## Methods

### Data source

The data are from the household component of the 1994/1995 to 2006/2007 National Population Health Survey (NPHS), which collected longitudinal information about Canadians' health and socio-demographic characteristics. The target population was household residents in the ten provinces in 1994/1995, excluding residents of Indian Reserves and Crown Lands, health institutions and some remote areas in Ontario and Quebec; full-time members of the Canadian Forces; and all residents (military and civilian) of Canadian Forces bases.

To study HUI3 trajectories, data from the NPHS longitudinal square file were used. The square file includes all 17,276 respondents to cycle 1 (1994/1995), regardless of their response pattern in the next six cycles. The longitudinal sample size remained the same for all cycles.^{9,10}

For this study, respondents aged 40 to 99 in 1994/1995 who had complete HUI3 information were selected. Exclusion of the small number of people aged 100 or older did not affect the estimates of parameters in the regression model. The target population included the 252 respondents who were institutionalized at some point during the six follow-up cycles. The 1,295 respondents who died during follow-up were also included, but only for the cycle in which their death was reported; information for subsequent cycles was left as missing. The final sample consisted of 7,784 respondents.

### Outcome variable

The outcome variable was HUI3, a continuous variable that ranges from -0.36 to 1.00 (1.00 = perfect health; 0.00 = dead; -0.36 = a state worse than dead). To compare models with various transformations, the HUI3 scores were transformed as described below.

### Independent variables

Linear and non-linear forms of a variable indicating the age of respondents were included in the model to represent time in the analyses. The age variable was centered at 57, the mean age at baseline. Gender, marital status, education and household income were added as independent variables. Gender (female as reference group) was included as a time-invariant variable. Marital status, education and household income were included as time-varying covariates. Marital status was categorized as married/common-law/living with partner (reference group) or single/separated/divorced/widowed. Education was categorized as less than secondary graduation or at least secondary graduation (reference group). Household income was categorized as low (less than $15,000), middle ($15,000 to $29,999), or high ($30,000 or more; reference group).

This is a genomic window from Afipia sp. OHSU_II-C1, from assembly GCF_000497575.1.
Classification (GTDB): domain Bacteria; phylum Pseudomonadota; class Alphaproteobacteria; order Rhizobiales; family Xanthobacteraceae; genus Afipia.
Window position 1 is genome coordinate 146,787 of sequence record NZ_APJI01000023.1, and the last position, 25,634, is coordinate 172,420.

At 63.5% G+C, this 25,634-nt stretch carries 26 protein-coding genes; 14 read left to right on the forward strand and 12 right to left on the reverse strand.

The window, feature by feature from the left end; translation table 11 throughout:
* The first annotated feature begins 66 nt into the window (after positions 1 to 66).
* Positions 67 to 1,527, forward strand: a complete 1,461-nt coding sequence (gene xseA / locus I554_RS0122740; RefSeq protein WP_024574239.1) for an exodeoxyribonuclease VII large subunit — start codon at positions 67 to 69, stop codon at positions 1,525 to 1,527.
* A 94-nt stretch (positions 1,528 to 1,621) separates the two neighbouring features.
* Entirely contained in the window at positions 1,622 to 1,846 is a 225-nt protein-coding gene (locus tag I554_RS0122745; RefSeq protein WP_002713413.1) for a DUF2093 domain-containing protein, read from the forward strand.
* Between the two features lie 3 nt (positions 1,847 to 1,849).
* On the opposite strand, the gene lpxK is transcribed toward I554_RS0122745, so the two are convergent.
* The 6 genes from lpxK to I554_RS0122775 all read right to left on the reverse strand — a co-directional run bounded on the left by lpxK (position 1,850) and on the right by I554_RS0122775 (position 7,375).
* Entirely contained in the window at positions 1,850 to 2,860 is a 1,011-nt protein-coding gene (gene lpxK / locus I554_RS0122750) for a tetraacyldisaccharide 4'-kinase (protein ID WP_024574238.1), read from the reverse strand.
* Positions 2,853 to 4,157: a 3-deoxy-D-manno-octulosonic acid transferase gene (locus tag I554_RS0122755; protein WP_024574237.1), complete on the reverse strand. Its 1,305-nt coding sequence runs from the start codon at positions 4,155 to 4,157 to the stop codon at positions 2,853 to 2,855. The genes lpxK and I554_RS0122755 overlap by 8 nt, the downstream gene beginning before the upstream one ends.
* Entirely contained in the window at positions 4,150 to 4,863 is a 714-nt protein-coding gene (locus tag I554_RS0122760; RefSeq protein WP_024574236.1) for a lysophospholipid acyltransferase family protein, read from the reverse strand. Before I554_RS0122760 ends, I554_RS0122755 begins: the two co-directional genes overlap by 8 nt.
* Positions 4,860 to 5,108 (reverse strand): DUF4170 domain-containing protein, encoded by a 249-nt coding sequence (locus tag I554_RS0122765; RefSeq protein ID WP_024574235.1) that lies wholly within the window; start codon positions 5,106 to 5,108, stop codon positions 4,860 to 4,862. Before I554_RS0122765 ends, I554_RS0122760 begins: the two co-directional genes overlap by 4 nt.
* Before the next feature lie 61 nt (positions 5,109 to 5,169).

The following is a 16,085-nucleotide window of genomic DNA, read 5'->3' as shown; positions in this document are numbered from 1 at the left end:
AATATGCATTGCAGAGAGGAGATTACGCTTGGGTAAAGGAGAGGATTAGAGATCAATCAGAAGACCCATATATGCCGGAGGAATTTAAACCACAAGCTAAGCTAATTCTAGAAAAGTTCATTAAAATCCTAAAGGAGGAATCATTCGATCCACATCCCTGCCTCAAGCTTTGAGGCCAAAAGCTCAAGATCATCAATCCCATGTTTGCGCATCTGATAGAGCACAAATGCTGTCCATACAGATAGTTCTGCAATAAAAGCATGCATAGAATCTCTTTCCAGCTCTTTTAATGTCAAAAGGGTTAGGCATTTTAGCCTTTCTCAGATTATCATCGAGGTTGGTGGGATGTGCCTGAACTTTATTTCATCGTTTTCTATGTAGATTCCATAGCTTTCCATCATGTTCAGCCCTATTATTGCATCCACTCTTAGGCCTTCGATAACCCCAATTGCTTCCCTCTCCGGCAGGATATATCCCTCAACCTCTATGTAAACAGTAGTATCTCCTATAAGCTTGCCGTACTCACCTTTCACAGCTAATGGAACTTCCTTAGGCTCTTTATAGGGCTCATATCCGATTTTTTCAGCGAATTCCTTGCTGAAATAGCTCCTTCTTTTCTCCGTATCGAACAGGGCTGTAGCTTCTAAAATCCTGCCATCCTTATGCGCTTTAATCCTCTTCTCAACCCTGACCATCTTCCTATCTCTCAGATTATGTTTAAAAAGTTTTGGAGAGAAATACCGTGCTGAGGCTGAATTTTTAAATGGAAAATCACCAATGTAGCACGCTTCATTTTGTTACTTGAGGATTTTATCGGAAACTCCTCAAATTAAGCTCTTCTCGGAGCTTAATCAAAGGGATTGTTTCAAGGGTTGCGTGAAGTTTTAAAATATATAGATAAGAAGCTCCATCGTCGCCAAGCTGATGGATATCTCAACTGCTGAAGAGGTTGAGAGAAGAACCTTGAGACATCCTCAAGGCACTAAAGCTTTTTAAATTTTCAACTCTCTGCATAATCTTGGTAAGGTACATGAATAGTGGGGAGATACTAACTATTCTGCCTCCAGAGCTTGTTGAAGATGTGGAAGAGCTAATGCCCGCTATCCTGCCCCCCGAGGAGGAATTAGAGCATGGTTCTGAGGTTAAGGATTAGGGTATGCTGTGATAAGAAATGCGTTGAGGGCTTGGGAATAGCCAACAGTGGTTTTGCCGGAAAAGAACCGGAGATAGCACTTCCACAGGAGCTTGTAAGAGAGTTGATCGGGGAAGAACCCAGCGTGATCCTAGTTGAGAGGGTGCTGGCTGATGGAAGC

Two sets of time-varying dummy variables were created as control variables: place of residence (1 if institutionalized, 0 otherwise) and the state of being dead (1 if dead, 0 otherwise). To account for mortality effects in the analyses,1 the record of the first report of death was retained in the analyses by assigning a value of HUI3 = 0.00 to the dependent variable. For the independent variables, the last observed value for each was assigned to the first record of death; subsequent records were left as missing.

### Modelling

The NPHS data consist of repeated measurements of respondents over six cycles of data collection. The hierarchical structure of the data—repeated measurements nesting within respondents—can be modeled using a two-level growth model. A multi-level growth model simultaneously incorporates within-person and between-person change. The within-subject model (level-1) was specified as a function of a set of growth parameters and individual time-varying characteristics over time with measurement error. The growth parameters and time-invariant individual characteristics, which are a source of heterogeneity, were specified in the between-subject model (level-2) to capture the variation of growth across the population.

As in an earlier study,^{1} age was expressed in a cubic form: a linear growth rate (Age), a quadratic growth rate (Age^{2}), and a cubic growth rate (Age^{3}). Only the intercept was considered as varying randomly across individuals, which is a simpler form than that presented in the previous study.^{1}

The growth model including household income, education, marital status, death and institutionalization at level-1, and gender at level-2, is:

Level-1:

Level-2:

where *Y _{ij }*is the HUI3 scores for individual

*j*at cycle

*i*. The level-1 4 's are the true growth parameters varying across individuals. describes within-individual random deviation of HUI3 scores from his/her own trajectory. represents the population mean HUI3 score at age 57, and represents the between-individual random deviation in mean HUI3 scores (at age 57).

^{3}

A person-period dataset was created for the analysis of multi-level growth models. The date of birth and the date of the interview recorded in the NPHS microdata made it possible to use the time-unstructured characteristic of the NPHS data (the actual ages of respondents may not necessarily change by a two-year increment between assessment periods) by calculating respondents' actual age.^{3} Therefore, the model was fit using the actual numeric values of AGE (the difference between the interview date and the self-reported date of birth) as a temporal variable, rendering the person-period data time-unstructured. As in most longitudinal studies, the data were unbalanced because of attrition. Growth curve models allow the estimation using the time-unstructured and unbalanced data. Of the 7,784 individuals in the sample, 2,989 (38.4%) had six records; 1,546 (19.9%) had five records; 1,141 (14.7%) had four records; 928 (11.9%) had three records; 748 (9.6%) had two records; and 432 (5.6%) had one record.